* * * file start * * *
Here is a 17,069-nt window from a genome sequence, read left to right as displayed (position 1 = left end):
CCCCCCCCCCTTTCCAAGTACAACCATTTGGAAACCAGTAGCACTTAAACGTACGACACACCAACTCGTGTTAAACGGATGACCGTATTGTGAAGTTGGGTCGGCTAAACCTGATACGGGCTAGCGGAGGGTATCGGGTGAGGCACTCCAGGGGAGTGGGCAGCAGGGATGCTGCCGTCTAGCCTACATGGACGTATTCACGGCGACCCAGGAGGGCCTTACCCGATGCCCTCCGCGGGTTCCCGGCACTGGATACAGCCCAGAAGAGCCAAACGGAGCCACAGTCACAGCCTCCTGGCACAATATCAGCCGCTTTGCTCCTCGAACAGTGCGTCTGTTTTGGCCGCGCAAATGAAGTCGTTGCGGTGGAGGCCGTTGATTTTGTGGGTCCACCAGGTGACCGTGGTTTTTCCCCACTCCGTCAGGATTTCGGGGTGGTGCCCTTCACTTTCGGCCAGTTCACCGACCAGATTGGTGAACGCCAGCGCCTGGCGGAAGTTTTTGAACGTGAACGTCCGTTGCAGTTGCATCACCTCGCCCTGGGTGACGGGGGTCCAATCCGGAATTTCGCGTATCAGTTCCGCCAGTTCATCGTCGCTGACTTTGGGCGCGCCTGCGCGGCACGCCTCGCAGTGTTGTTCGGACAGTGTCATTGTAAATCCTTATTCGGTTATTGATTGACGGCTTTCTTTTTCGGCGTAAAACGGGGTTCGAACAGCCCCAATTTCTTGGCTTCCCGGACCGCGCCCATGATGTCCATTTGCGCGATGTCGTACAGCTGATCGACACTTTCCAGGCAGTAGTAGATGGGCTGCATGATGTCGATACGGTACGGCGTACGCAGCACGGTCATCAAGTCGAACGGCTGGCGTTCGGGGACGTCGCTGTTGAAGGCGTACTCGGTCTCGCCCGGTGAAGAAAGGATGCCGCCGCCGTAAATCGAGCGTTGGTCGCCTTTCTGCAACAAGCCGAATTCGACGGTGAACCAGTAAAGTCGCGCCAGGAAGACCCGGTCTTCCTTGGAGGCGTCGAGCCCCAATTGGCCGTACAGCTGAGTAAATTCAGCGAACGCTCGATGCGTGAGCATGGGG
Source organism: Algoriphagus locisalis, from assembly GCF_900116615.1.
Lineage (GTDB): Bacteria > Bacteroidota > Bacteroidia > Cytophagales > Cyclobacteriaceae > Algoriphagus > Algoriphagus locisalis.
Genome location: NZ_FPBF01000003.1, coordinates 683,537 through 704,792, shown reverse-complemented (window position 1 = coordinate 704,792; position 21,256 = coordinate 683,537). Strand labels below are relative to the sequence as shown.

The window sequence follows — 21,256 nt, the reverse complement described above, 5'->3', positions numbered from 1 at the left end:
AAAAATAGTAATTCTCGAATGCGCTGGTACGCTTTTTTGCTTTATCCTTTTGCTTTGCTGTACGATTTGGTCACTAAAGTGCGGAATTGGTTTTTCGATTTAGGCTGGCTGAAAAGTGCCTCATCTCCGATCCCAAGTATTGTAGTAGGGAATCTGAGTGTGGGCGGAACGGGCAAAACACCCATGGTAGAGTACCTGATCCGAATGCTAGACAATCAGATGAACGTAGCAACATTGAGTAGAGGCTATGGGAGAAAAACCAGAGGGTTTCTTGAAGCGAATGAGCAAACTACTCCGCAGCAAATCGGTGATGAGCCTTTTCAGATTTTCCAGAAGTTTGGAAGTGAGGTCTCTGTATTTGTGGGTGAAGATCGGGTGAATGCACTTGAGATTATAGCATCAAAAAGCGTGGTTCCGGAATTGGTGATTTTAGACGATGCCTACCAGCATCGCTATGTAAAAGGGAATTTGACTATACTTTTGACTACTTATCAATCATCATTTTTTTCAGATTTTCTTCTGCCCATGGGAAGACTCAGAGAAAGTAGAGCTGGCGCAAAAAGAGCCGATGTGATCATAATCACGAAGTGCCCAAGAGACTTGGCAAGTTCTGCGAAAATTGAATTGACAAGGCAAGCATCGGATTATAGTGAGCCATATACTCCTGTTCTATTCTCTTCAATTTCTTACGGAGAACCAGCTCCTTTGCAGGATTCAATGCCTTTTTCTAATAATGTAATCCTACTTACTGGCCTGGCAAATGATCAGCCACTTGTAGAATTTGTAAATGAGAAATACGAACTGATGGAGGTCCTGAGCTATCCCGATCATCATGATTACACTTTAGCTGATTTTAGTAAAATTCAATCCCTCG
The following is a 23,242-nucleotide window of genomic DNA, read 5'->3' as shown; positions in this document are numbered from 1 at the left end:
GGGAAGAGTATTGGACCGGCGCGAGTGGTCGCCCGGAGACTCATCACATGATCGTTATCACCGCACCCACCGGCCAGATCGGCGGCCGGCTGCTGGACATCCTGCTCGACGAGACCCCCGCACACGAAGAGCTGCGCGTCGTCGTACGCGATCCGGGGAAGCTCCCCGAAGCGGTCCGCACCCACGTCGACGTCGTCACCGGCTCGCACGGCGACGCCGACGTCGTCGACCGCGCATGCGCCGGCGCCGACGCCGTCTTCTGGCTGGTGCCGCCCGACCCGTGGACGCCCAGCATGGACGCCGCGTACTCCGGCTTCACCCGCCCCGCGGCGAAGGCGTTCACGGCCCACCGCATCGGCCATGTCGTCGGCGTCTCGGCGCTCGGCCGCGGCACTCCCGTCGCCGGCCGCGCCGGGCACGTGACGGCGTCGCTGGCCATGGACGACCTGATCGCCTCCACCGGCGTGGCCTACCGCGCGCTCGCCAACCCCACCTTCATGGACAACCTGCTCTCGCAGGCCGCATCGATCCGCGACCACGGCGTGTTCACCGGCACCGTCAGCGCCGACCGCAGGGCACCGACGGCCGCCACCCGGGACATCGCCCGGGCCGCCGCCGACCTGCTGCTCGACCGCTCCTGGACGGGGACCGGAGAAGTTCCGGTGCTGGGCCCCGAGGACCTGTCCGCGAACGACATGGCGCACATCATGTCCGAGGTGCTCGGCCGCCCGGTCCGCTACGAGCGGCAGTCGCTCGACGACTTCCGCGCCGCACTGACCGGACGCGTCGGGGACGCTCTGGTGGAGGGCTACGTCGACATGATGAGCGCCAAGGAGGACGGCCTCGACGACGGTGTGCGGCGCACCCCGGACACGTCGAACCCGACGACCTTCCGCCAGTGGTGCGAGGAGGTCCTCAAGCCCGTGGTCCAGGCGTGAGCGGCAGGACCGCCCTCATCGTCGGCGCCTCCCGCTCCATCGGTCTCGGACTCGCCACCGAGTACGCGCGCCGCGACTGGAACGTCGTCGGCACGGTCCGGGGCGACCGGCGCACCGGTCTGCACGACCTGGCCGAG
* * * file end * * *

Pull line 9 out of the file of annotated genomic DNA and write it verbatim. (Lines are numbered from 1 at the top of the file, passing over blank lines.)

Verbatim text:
GGGAAGAGTATTGGACCGGCGCGAGTGGTCGCCCGGAGACTCATCACATGATCGTTATCACCGCACCCACCGGCCAGATCGGCGGCCGGCTGCTGGACATCCTGCTCGACGAGACCCCCGCACACGAAGAGCTGCGCGTCGTCGTACGCGATCCGGGGAAGCTCCCCGAAGCGGTCCGCACCCACGTCGACGTCGTCACCGGCTCGCACGGCGACGCCGACGTCGTCGACCGCGCATGCGCCGGCGCCGACGCCGTCTTCTGGCTGGTGCCGCCCGACCCGTGGACGCCCAGCATGGACGCCGCGTACTCCGGCTTCACCCGCCCCGCGGCGAAGGCGTTCACGGCCCACCGCATCGGCCATGTCGTCGGCGTCTCGGCGCTCGGCCGCGGCACTCCCGTCGCCGGCCGCGCCGGGCACGTGACGGCGTCGCTGGCCATGGACGACCTGATCGCCTCCACCGGCGTGGCCTACCGCGCGCTCGCCAACCCCACCTTCATGGACAACCTGCTCTCGCAGGCCGCATCGATCCGCGACCACGGCGTGTTCACCGGCACCGTCAGCGCCGACCGCAGGGCACCGACGGCCGCCACCCGGGACATCGCCCGGGCCGCCGCCGACCTGCTGCTCGACCGCTCCTGGACGGGGACCGGAGAAGTTCCGGTGCTGGGCCCCGAGGACCTGTCCGCGAACGACATGGCGCACATCATGTCCGAGGTGCTCGGCCGCCCGGTCCGCTACGAGCGGCAGTCGCTCGACGACTTCCGCGCCGCACTGACCGGACGCGTCGGGGACGCTCTGGTGGAGGGCTACGTCGACATGATGAGCGCCAAGGAGGACGGCCTCGACGACGGTGTGCGGCGCACCCCGGACACGTCGAACCCGACGACCTTCCGCCAGTGGTGCGAGGAGGTCCTCAAGCCCGTGGTCCAGGCGTGAGCGGCAGGACCGCCCTCATCGTCGGCGCCTCCCGCTCCATCGGTCTCGGACTCGCCACCGAGTACGCGCGCCGCGACTGGAACGTCGTCGGCACGGTCCGGGGCGACCGGCGCACCGGTCTGCACGACCTGGCCGAG